Forget Broadway-style productions, ice skating rinks and clinking casinos; entertainment on Aranui 5 harkens back to a simpler era when a lounge singer and a good novel was diversion enough. During the day, when they're not out on excursion, passengers amuse themselves by watching the view from the Sky Bar, snoozing in chaises on the Pool Deck, playing cards in the game room within the Veranda lounge or reading from the French, English and German collections in the library. Other daytime activities are of a similarly gentle variety, such as Polynesian dance and stretching classes by the pool, lei- (flower garland) and hei- (flower crown) making tutorials and palm leaf-weaving workshops.
Most evenings there's live music from a staff singer or duo in the Veranda Bar or poolside. Polynesian Night, the poolside "plancha" dinner and the final night are the most festive of the cruise, with alfresco buffets accompanied by traditional Polynesian dancers and drummers. Otherwise, karaoke, poolside pareo-tying demonstrations and the staff-and-guest fashion show are as good as it gets.
The typical Aranui passenger is far more interested in exploring French Polynesia and the Marquesas Islands than they are in the ship itself or the onboard experience, and excursions reflect that with an emphasis on activities that reveal the region's colorful history and culture. When the ship pulls in, almost everyone goes ashore.
One complimentary guided shore excursion is offered at every port (note that the ship sometimes stops at two ports on the same island and that depending on the specific voyage, you may call at the same port on the outbound and inbound legs of the journey).
Typically the included excursion is an island highlights tour with stops at archaeological sites, plus live traditional dancing and music demonstrations, souvenir shopping at handicraft markets and strolls through the tiny beachfront villages that rely on Aranui 5 for everything from toilet paper to appliances and pickup trucks. Guides take passengers ashore in groups divided by language, which minimizes the strain on these small communities, many of which barely have sufficient vehicles to accommodate a shipload of tourists. (Aranui and other lines such as Paul Gauguin and Windstar Cruises, which also cruise the region year-round, coordinate their schedules so only one ship is ever in port at a Marquesas Island at the same time.) Consequently, private tours or taxis are unusual in the Marquesas, but Reception staff can help coordinate requests for private or customized activities in the Society Islands and Tuamotu archipelagos.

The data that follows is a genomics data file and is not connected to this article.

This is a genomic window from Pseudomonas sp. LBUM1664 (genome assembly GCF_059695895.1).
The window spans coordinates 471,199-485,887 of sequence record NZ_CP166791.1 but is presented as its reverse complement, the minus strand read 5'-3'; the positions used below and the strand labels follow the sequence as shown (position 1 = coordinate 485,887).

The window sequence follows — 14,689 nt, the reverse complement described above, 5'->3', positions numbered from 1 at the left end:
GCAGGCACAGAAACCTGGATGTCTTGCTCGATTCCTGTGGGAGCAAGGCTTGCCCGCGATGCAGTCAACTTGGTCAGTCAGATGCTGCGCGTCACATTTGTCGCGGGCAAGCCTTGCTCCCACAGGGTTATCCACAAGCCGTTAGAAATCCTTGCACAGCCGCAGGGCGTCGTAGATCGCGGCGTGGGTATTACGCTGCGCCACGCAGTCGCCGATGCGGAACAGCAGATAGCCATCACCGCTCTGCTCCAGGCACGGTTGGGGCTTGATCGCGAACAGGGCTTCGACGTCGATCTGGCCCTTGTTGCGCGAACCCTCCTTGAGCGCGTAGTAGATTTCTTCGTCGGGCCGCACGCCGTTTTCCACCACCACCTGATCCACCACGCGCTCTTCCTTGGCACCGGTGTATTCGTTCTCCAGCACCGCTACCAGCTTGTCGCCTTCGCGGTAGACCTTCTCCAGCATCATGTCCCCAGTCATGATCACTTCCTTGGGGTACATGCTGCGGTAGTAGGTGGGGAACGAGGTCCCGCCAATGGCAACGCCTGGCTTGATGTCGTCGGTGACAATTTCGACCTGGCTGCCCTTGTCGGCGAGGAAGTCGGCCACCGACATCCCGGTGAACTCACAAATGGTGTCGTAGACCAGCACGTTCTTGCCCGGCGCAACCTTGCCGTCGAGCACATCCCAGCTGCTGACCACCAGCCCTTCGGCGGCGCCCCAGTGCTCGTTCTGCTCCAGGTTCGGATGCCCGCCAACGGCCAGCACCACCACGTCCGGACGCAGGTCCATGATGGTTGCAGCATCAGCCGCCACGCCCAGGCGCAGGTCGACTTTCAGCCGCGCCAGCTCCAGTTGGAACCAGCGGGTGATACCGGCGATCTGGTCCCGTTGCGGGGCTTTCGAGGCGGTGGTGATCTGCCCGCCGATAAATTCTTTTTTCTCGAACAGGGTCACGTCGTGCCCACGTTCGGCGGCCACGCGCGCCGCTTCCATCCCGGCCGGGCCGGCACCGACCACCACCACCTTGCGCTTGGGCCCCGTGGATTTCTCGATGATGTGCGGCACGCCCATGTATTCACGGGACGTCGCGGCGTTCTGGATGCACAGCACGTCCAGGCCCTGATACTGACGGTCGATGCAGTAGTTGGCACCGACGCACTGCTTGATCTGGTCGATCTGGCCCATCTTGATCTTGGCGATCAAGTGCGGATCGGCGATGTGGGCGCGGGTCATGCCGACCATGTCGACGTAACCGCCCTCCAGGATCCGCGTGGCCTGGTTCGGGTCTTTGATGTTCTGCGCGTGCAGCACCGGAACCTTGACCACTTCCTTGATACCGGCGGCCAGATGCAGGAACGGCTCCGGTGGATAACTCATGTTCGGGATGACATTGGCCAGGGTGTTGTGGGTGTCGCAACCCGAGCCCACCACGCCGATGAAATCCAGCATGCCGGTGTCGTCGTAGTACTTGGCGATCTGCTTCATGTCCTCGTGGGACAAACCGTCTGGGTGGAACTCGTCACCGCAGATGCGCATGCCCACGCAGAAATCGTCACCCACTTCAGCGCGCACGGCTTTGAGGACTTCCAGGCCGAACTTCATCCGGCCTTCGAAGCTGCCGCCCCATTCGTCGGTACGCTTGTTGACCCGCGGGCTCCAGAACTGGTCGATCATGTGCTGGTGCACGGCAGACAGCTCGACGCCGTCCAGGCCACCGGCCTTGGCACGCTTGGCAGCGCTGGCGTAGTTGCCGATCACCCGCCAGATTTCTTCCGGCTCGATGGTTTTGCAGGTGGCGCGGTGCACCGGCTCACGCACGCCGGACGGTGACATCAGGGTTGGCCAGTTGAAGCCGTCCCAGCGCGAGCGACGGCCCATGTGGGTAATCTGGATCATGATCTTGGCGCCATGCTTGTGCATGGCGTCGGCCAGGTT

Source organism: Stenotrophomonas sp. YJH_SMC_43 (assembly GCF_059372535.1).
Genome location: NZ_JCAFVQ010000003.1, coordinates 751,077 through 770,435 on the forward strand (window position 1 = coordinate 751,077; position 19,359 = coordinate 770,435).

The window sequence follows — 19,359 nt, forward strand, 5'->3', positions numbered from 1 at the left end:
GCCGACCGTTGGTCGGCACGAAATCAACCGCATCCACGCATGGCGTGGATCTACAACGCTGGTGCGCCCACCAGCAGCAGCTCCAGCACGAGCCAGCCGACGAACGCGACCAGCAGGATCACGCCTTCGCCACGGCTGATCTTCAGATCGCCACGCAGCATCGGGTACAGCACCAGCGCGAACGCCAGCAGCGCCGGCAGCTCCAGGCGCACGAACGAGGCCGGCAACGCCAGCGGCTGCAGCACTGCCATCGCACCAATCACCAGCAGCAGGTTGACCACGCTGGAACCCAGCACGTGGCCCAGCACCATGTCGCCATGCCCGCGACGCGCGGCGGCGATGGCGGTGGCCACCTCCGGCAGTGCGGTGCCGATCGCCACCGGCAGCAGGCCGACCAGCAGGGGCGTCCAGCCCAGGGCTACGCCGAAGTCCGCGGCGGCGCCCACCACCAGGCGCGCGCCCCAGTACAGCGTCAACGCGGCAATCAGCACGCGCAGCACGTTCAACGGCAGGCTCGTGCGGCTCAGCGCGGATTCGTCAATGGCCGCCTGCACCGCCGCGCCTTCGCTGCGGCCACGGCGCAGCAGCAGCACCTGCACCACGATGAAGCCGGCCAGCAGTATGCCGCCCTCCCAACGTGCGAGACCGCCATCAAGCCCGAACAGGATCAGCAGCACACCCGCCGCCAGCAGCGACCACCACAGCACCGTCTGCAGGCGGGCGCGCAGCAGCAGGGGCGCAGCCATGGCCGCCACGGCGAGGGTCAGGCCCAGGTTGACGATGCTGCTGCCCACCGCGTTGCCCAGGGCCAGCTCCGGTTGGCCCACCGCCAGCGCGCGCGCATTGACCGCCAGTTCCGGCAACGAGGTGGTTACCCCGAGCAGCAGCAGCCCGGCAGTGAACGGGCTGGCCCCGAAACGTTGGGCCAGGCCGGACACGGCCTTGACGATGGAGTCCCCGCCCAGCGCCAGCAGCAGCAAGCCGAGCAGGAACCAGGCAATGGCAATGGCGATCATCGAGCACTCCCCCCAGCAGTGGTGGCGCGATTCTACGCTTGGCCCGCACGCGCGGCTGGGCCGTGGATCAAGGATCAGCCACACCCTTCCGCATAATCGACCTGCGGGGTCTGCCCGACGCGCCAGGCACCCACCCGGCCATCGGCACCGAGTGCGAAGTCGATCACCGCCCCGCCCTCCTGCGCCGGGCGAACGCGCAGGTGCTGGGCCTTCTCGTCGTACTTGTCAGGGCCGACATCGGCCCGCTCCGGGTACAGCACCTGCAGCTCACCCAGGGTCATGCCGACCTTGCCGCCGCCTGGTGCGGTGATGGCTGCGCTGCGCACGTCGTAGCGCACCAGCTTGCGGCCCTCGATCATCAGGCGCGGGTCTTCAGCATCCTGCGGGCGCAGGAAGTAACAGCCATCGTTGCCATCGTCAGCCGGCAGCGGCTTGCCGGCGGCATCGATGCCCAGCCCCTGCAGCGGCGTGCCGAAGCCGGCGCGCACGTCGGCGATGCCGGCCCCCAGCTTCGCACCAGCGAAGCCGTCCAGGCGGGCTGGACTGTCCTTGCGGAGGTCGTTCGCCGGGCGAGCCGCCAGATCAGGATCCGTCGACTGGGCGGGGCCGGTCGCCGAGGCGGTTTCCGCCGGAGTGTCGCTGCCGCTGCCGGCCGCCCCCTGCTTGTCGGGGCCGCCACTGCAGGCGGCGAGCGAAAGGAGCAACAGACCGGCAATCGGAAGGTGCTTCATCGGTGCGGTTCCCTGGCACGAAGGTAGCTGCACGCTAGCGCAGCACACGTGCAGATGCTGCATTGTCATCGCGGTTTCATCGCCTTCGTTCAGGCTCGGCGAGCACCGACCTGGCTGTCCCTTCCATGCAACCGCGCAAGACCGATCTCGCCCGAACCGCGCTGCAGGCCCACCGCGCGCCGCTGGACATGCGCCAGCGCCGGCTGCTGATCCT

Passengers need to be relatively agile to negotiate getting in the barges during high seas and disembarking after wet landings on the beach (the ship only docks twice out of 11 port calls). (Note that barges are rudimentary open-air aluminum vessels with wooden bench seating and a front end that flips down so you can step onto the shore.) You'll also need to be in fine fettle for the optional walks and the up to 10-mile complimentary hikes that are offered at some stops. It is common to have to walk from the ship to the nearest village, usually in tropical heat and humidity, so comfortable shoes, sunscreen and insect repellant are essential.
Most excursions last two to five hours, and some include lunch ashore. At some stops passengers can choose activities such as deep-sea fishing, horseback riding and tours by helicopter or glass-bottom boat for an additional cost. (And since these run simultaneously, choosing an optional tour typically means missing out on the complimentary excursion.)
On Ua Huka, you'll see the island's wild horses grazing on the mountainside, and experienced riders can sign up for optional horseback treks along the coast. In Bora Bora, there are optional excursions to swim with Manta rays and blacktip and lemon sharks. Throughout your journey, keep your eyes peeled for dolphins and flying fish, and from September through November you may also see migrating Humpback whales. Birdwatchers should be on the lookout for the Upe, a large indigenous pigeon-like bird that roosts in the ylang-ylang trees on the Marquesas island of Nuku Hiva.
Daytime and Evening Entertainment